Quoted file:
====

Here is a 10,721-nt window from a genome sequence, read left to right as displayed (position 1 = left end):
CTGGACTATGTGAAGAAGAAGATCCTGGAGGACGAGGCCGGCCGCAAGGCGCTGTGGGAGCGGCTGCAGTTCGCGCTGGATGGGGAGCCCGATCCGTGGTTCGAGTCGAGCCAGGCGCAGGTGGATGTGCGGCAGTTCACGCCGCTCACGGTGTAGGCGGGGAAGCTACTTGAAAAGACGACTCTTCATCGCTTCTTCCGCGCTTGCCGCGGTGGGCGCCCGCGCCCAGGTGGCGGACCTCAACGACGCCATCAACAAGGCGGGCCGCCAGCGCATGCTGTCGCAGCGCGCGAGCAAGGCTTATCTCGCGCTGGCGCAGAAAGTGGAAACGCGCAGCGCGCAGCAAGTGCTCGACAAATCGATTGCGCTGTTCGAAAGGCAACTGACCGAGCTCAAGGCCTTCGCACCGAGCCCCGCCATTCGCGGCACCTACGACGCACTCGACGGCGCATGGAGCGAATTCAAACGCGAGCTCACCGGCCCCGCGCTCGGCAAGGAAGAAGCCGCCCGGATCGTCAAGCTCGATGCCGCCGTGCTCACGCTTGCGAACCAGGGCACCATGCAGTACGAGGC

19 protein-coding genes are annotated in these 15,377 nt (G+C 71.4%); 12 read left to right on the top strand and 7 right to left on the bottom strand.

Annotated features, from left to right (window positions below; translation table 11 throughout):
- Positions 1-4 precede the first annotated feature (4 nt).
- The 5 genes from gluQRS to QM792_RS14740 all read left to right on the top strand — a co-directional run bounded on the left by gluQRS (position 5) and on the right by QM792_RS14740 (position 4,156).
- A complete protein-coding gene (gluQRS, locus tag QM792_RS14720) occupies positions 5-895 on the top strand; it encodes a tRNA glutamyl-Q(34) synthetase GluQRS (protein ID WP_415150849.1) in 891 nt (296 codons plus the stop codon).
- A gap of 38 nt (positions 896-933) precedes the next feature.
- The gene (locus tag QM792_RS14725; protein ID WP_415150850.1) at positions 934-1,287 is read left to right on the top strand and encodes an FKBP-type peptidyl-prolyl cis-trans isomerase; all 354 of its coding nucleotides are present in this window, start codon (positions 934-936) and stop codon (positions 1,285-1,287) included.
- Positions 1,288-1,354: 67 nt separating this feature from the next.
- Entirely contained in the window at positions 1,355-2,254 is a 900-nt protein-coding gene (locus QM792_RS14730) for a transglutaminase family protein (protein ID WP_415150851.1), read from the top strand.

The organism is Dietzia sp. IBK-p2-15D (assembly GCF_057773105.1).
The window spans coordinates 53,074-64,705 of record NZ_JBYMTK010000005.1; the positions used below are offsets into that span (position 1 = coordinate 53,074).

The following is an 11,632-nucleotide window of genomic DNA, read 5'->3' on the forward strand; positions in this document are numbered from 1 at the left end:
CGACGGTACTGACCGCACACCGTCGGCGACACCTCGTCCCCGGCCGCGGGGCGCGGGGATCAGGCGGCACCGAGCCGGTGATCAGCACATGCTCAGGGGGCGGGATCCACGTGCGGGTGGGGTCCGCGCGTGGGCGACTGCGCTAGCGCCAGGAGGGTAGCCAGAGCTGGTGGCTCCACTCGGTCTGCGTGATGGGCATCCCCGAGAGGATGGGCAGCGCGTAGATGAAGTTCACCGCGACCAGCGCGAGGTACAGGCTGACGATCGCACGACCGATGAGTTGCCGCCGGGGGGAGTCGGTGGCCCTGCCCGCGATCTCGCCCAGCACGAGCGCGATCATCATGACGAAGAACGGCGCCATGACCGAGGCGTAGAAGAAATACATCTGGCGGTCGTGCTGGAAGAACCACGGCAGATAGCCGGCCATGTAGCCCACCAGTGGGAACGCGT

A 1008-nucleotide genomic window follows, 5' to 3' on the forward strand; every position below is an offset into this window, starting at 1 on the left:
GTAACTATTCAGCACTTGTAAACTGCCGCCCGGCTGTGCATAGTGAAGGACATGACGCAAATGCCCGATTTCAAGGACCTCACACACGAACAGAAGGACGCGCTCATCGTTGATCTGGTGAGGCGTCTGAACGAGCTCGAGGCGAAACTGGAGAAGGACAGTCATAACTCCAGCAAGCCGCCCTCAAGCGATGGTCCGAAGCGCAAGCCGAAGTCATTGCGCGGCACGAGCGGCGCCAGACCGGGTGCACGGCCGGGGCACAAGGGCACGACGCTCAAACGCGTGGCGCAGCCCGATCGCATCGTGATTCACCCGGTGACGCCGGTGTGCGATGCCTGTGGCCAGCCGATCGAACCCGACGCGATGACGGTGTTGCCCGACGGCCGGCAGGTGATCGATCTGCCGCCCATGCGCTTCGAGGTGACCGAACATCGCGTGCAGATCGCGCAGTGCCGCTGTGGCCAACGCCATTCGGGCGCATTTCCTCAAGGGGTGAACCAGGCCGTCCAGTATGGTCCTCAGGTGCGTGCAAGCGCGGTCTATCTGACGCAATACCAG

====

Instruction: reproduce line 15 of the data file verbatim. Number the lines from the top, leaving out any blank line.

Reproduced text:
CGACGGTACTGACCGCACACCGTCGGCGACACCTCGTCCCCGGCCGCGGGGCGCGGGGATCAGGCGGCACCGAGCCGGTGATCAGCACATGCTCAGGGGGCGGGATCCACGTGCGGGTGGGGTCCGCGCGTGGGCGACTGCGCTAGCGCCAGGAGGGTAGCCAGAGCTGGTGGCTCCACTCGGTCTGCGTGATGGGCATCCCCGAGAGGATGGGCAGCGCGTAGATGAAGTTCACCGCGACCAGCGCGAGGTACAGGCTGACGATCGCACGACCGATGAGTTGCCGCCGGGGGGAGTCGGTGGCCCTGCCCGCGATCTCGCCCAGCACGAGCGCGATCATCATGACGAAGAACGGCGCCATGACCGAGGCGTAGAAGAAATACATCTGGCGGTCGTGCTGGAAGAACCACGGCAGATAGCCGGCCATGTAGCCCACCAGTGGGAACGCGT